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City views from the "spa deck" at our building.

NB: So um, I started this post about three months ago. It’s perhaps slightly less relevant now, but I found other bloggers’ apartment-search posts to be incredibly useful before moving here so figured it was worth putting my two cents in as well.

I’m a bit concerned about jinxing myself, but I have to say, in the last five years I’ve had some pretty amazing luck with housing. In Berkeley I lucked my way into a renovated villa overlooking the Golden Gate Bridge, then found a great house with a big backyard in Rockridge when the first place got sold at the last minute. In NYC we had a couple hiccups with a shadesheister at Citihabitats, but ended up in a great building right on Riverside Park. In Sydney, despite repeated horror stories from expats and locals alike, we were approved for the first place we applied for and ended up in [what I consider to be] one of the city’s best spots, along the border of Darlinghurst and Paddington.

I’ve decided I’m still working off the good housing karma I earned sophomore year of college when a shower pipe exploded and the ceiling collapsed onto my bed in a deluge of dirty water. I’m pretty nervous this luck is going to run out (perhaps in the back of my mind that’s why we put off going back to New York, because no one’s lucky there unless you have a million dollars to play with), but it seems to have held with our first go-round in Singapore.

Once again, in combing lots of expat blogs and the SingaporeExpats forum I came across all sorts of horror stories about mega-shady agents, misleading photos, hot water- and oven-less kitchens, and nightmarish application processes. Somehow I managed to avoid most of that (though I do hate that online listings only show generic photos). I think part of it is that I’m just incredibly anal and spent hours combing sites like Property Guru and iProperty.com, cross-referencing apartments with google maps and reviews in the expat forums. But mostly it’s because of Grace.

As I’ve mentioned previously, I feel so fortunate to have received such a warm welcome from friends and acquaintances here, who were happy to direct me to salons, brunch places, furniture stores and more. A friend of friends from college sent me the most invaluable emails before arriving, with information on everything from neighborhoods to the eternal Starhub vs. Singtel debate. Best of all, though, she put me in touch with her real estate agent, Grace. If you are moving to Singapore and looking for a real estate agent, let me know and I’ll send you her email address. Seriously, this was the best real estate experience of my life.

A few months before we arrived I emailed Grace to introduce myself and give her an overview of what we were looking for – a 2BR close to the CBD, new building with good amenities, easy access to restaurants and a grocery store – pretty generic stuff. She wrote back with a detailed questionnaire, and shortly thereafter followed up with a list of building ideas. The hubs and I read them over, cross-referenced them with what we’d turned up in our research, and continued to collaborate on a list of properties and areas to investigate.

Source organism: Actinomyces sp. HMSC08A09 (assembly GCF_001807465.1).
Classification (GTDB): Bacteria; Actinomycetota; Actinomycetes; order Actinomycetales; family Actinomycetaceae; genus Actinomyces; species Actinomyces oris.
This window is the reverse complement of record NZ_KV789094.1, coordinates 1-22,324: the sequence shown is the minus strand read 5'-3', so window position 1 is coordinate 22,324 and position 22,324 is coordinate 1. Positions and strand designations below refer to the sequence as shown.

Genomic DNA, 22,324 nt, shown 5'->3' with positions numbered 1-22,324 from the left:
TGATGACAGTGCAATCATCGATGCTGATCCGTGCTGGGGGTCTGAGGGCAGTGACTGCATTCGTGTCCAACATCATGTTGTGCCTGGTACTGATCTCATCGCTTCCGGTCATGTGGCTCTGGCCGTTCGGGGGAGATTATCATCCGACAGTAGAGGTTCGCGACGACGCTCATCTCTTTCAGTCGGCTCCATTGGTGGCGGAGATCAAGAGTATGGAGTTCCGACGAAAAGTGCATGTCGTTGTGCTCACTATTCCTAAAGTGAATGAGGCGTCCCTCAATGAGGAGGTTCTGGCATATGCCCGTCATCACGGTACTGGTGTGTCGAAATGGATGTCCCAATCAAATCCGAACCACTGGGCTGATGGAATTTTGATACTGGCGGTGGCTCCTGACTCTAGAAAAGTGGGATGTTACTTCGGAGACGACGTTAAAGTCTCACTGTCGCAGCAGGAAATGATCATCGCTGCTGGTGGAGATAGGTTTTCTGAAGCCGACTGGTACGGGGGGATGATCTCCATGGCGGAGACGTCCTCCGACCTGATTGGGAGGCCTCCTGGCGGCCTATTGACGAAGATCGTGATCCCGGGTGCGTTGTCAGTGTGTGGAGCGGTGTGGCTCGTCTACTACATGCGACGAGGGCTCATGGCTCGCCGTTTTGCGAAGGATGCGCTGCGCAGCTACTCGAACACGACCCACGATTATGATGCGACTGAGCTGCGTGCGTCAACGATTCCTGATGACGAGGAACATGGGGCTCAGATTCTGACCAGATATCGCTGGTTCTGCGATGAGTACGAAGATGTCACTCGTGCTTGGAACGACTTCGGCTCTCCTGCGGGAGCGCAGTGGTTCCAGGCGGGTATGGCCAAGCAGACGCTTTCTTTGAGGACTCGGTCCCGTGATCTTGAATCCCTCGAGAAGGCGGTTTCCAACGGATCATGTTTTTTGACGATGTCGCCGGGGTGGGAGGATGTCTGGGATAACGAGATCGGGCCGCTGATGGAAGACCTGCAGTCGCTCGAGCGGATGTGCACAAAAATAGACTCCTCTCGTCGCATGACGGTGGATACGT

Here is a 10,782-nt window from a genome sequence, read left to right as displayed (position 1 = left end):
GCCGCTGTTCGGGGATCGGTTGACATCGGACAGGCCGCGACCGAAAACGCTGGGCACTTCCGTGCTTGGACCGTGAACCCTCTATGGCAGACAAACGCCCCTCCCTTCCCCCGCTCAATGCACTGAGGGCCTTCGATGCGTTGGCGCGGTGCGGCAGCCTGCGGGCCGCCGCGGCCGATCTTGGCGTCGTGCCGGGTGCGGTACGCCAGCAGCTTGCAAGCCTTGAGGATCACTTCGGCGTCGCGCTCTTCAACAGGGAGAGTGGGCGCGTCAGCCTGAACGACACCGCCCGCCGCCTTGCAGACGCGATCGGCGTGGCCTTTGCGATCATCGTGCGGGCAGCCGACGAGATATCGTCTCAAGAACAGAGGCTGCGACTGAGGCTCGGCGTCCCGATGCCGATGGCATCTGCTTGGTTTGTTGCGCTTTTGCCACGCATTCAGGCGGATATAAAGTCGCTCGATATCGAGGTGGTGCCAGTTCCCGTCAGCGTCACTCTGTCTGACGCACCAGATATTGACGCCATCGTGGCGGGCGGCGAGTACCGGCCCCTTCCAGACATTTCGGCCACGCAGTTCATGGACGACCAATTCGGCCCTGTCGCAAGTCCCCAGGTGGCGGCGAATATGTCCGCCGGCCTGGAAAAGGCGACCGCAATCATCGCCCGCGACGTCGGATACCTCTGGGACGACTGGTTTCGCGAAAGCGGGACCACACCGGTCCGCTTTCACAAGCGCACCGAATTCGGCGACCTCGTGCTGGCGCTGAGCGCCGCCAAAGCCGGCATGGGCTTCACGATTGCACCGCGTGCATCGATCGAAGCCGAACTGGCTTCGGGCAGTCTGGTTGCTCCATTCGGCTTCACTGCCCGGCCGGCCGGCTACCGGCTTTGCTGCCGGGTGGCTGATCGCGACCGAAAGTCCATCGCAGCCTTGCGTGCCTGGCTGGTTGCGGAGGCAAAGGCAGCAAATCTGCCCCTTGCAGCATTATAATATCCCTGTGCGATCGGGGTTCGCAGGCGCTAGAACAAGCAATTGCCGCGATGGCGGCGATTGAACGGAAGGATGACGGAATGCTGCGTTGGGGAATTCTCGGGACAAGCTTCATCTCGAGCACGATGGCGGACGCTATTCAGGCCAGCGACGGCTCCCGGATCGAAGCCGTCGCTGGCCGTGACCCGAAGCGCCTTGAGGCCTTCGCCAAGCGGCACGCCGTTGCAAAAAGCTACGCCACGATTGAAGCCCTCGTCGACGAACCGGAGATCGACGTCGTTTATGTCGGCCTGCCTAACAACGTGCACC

The day I arrived in Singapore, Grace picked me up at my hotel 90 minutes after I landed (God bless Changi’s ultra-efficient immigration lines and baggage claims). That first day we visited five apartments, the next day we saw 10. The hubs entrusted me to handle the search, but I felt compelled to take lots and lots of photos along the way, much to the chagrin of some of the agents we met!

Every apartment I saw matched our basic budget and location requirements, but Grace went to great lengths to show what we could get for our money in different areas. Everything had a unique set of pros and cons:

  • The Sail and Marina Bay Residences in the CBD.
    PROS: Virtually brand new, with gorgeous open-plan kitchens, nice gyms, and doorman/concierge service on par with what we were used to in NYC. Not to mention walking distance to both our offices and great views of Singapore’s gorgeous Marina Bay waterfront.

    Open-plan living at The Sail

    CONS: These buildings offer less of a neighborhood feel; tons of construction going on all over (though not right by the units we looked at).

  • Mount Sophia near Dhoby Ghaut.
    PROS: Spacious, fairly modern apartments with great access to the MRT, shopping on Orchard, and the massive Carrefour supermarket at Plaza Singapura.
    CONS: Omnipresent construction (like, bulldozer in your front yard); ground floor units don’t get much light; lots of foot traffic given proximity to PS.

    Front yard view from Mt Sophia. No thank you!

  • An oldish (1998) apartment by UE Square near Roberston Quay.
    PROS: Older apartments here are a lot more spacious, and this one had generous proportions and a smart layout (i.e. a guest bedroom on the other side of the unit from the Master). There are also tons of restaurants and shops nearby. And the complex has a squash court.